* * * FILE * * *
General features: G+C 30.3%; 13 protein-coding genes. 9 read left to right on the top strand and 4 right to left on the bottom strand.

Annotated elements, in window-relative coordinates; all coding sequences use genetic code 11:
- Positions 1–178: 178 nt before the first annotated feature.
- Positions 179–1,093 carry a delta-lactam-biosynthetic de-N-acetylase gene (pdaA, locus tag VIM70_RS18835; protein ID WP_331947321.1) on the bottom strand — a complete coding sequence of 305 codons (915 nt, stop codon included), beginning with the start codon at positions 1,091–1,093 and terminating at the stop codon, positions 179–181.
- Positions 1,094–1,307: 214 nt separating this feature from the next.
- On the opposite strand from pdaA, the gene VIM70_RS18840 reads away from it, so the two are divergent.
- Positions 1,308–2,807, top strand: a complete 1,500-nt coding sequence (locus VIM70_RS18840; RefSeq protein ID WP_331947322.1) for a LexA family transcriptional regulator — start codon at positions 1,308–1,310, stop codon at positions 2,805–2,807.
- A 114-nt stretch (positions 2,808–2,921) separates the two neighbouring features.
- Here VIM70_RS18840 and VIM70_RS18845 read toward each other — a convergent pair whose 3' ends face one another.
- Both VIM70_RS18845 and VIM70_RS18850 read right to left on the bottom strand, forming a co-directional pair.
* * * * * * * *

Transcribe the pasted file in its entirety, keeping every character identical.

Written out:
General features: G+C 30.3%; 13 protein-coding genes. 9 read left to right on the top strand and 4 right to left on the bottom strand.

Annotated elements, in window-relative coordinates; all coding sequences use genetic code 11:
- Positions 1–178: 178 nt before the first annotated feature.
- Positions 179–1,093 carry a delta-lactam-biosynthetic de-N-acetylase gene (pdaA, locus tag VIM70_RS18835; protein ID WP_331947321.1) on the bottom strand — a complete coding sequence of 305 codons (915 nt, stop codon included), beginning with the start codon at positions 1,091–1,093 and terminating at the stop codon, positions 179–181.
- Positions 1,094–1,307: 214 nt separating this feature from the next.
- On the opposite strand from pdaA, the gene VIM70_RS18840 reads away from it, so the two are divergent.
- Positions 1,308–2,807, top strand: a complete 1,500-nt coding sequence (locus VIM70_RS18840; RefSeq protein ID WP_331947322.1) for a LexA family transcriptional regulator — start codon at positions 1,308–1,310, stop codon at positions 2,805–2,807.
- A 114-nt stretch (positions 2,808–2,921) separates the two neighbouring features.
- Here VIM70_RS18840 and VIM70_RS18845 read toward each other — a convergent pair whose 3' ends face one another.
- Both VIM70_RS18845 and VIM70_RS18850 read right to left on the bottom strand, forming a co-directional pair.